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Making Pacific Language Materials Discoverable: Examples

So many books

There are over 10,000 items in/about a Pacific language in this Collection. This includes:

Bibles, word lists, cookbooks, brochures, annual reports, government documents, children’s books, novels, conference papers, poetry, dictionaries, curriculum, and on, and on...

Below are examples of particular types of material that were particularly difficult and/or benefited especially from this project.

Rapid-CAT

During a budget crisis in the early 1990’s, UHM library added a large backlog of uncataloged Pacific Collection materials to the collection’s (closed) stacks with accession numbers and very brief (and often incorrect) MARC records that generally do not have language codes or subject headings.

No previous language data

We extracted from our Voyager database a list of approximately 18,000 titles that were known or thought to contain text in one or more Pacific languages. Many on this list did not include a MARC language code or an LCSH language descriptor, but because of the subject matter (for example, anthropology or education) we thought it may contain examples of Pacific languages.

No LCSH

66% of the approximately 1,400 Pacific languages listed in Ethnologue have no direct equivalent in LCSH.

Imported languages changed by the Pacific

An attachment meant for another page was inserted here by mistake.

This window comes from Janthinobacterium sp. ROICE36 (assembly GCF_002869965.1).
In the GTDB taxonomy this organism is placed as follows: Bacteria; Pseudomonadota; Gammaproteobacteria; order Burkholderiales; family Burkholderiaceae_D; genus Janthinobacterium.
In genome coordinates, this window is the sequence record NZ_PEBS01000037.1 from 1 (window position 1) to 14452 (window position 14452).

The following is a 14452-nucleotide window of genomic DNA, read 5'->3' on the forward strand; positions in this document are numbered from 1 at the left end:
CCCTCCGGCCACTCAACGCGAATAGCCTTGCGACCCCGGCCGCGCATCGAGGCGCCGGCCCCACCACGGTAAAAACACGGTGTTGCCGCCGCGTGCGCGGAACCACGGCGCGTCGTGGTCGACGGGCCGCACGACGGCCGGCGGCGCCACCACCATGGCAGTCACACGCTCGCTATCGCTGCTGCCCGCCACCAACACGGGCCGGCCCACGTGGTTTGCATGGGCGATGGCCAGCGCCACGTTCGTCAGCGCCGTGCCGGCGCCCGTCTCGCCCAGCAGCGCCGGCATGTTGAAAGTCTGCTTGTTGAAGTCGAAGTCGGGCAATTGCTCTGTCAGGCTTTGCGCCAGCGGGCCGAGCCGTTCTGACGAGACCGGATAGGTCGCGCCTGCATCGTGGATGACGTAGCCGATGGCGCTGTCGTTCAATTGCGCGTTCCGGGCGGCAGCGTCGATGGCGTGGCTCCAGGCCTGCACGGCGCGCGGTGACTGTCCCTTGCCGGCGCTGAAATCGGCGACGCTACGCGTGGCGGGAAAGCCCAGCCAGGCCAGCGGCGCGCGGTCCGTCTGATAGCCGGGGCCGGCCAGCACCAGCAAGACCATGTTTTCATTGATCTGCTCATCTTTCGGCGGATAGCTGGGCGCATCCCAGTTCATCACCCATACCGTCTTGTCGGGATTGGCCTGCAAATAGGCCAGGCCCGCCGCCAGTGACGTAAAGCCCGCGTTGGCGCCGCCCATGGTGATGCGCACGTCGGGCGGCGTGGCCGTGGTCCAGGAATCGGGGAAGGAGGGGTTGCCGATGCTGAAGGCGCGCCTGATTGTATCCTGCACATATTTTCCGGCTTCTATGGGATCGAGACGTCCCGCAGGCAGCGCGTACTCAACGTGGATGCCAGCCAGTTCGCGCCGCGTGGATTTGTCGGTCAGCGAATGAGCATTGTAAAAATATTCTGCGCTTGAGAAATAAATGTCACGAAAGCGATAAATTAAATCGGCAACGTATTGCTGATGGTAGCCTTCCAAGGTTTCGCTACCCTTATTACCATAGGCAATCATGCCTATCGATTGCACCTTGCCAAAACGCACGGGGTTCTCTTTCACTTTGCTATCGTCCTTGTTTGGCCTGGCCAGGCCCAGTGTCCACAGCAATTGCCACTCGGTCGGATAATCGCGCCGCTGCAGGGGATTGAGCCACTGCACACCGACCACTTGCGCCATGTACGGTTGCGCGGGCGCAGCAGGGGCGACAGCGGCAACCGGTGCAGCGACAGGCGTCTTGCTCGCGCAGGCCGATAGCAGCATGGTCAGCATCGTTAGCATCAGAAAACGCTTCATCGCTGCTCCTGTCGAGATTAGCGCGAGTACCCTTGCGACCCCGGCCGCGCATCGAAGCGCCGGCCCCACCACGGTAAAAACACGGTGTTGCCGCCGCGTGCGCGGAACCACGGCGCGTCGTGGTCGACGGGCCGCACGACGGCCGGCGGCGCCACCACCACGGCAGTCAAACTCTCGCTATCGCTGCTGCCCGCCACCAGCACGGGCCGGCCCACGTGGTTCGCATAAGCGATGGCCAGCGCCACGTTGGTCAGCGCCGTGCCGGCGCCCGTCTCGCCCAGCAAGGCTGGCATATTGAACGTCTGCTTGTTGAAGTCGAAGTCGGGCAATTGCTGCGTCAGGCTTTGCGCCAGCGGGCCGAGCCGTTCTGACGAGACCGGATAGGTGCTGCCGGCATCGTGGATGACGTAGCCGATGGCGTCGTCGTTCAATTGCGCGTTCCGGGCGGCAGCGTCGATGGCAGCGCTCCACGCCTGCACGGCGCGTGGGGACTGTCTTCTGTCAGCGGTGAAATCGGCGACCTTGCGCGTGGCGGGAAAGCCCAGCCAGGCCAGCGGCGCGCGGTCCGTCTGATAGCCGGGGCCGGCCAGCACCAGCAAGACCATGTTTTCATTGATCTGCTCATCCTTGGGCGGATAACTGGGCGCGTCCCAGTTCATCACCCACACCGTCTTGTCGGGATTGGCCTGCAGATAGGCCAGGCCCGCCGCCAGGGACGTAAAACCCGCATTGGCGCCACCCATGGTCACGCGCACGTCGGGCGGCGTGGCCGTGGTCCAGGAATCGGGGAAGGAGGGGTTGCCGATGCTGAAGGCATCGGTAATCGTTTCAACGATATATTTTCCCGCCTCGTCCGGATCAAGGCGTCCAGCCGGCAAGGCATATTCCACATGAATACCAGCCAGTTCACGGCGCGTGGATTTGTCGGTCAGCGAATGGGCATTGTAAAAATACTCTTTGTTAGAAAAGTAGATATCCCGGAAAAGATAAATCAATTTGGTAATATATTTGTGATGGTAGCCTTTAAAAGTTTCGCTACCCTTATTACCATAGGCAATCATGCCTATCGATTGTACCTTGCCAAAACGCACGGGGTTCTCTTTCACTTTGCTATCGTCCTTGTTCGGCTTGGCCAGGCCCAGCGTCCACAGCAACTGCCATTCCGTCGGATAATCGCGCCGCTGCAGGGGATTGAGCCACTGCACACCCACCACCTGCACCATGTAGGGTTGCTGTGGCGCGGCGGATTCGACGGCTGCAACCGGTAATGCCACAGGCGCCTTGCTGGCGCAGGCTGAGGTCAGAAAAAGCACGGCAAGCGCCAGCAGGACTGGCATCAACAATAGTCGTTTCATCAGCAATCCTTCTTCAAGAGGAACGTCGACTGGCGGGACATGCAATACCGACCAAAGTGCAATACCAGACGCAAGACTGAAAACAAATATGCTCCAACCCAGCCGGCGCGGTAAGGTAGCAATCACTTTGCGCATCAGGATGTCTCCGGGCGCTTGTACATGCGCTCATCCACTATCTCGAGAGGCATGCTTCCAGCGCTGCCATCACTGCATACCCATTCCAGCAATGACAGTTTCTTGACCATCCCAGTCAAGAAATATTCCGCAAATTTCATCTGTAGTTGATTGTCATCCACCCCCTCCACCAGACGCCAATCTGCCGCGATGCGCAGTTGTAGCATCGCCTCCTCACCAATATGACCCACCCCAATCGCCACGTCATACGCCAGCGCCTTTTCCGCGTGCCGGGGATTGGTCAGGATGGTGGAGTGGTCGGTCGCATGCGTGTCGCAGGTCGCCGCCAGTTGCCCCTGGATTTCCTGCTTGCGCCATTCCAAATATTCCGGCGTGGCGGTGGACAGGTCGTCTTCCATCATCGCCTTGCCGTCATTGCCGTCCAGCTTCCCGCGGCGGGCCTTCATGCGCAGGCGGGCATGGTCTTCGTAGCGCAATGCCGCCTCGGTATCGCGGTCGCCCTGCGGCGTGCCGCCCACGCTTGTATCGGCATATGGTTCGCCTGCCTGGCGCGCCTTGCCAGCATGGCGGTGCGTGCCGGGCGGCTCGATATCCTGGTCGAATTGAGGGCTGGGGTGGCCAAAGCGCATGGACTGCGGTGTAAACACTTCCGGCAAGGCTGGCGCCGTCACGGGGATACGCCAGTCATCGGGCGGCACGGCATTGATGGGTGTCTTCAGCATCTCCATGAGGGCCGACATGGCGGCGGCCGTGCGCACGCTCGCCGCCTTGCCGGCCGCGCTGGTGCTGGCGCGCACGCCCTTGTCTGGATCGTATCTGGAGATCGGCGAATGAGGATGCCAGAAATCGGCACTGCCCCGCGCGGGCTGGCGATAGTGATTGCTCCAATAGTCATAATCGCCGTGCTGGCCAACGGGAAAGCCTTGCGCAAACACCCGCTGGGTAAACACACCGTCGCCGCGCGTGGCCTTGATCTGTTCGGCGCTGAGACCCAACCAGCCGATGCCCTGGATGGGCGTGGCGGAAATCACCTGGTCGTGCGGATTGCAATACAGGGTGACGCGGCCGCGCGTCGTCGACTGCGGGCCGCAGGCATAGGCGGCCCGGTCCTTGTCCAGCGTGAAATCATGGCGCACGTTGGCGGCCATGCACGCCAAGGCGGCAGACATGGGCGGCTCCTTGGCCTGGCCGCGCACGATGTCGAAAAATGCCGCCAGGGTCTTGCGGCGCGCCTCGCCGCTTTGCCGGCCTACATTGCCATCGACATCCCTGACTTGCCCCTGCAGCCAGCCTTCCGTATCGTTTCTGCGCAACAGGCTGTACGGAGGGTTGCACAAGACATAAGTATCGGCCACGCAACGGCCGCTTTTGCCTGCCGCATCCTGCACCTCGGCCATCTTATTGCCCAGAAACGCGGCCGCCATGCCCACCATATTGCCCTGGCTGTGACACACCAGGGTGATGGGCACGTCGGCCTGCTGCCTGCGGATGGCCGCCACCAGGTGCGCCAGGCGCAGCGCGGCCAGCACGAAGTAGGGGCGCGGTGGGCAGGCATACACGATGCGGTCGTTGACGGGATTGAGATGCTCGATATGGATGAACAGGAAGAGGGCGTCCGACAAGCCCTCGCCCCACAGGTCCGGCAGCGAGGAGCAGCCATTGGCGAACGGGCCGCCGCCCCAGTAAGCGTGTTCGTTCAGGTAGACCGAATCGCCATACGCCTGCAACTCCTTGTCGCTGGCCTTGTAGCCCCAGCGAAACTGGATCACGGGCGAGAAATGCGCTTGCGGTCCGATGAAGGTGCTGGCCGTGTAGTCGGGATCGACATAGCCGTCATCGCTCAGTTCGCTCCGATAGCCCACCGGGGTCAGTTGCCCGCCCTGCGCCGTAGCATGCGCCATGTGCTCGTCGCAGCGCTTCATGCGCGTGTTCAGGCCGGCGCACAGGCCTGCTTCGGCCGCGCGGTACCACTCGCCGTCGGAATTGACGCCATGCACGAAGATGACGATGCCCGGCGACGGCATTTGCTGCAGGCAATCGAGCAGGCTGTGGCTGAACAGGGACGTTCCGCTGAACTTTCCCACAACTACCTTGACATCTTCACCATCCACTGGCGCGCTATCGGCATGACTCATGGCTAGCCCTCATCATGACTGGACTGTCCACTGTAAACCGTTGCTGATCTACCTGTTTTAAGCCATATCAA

There are a few examples of languages in the Pacific, such as New Caledonian Javanese or Fiji Hindi, that come from other parts of the world but have become distinct as they exist in the Pacific.

Alternative spellings and dialects

In both the library and linguistic standards, 80% of Pacific languages have an alternate or dialect names. This is to emphasize the importance of the 3-letter ISO 639-3 code and to a lesser extent authority headings for precise language description.

Collective Code

MARC language codes (ISO 639-2) for the Pacific Islands region (Oceania) are usually not available for specific languages. Instead
collective codes such as “map” (Austronesian—Other) and “paa” (Papuan—Other) are assigned to most Pacific language materials

Ethnologue lists more than 800 distinctive languages (each with its own ISO 639-3 code) that linguists consider Papuan. In traditional MARC cataloging, they would all get the collective paa code.

Little documentation

Non-Pacific + Non-English

In several cases, the primary language of a text was neither in a Pacific language nor in English. We had to seek help from various language experts to determine if there was Pacific language text and if so, which language.

Creoles and Pidgins

The UHM Hawaiian and Pacific Collections also house and manage the Creole Collection. The collection includes examples of all the creoles of the worlds, but for the purposes of this project we focused on those originating from the Pacific region.

Incorrect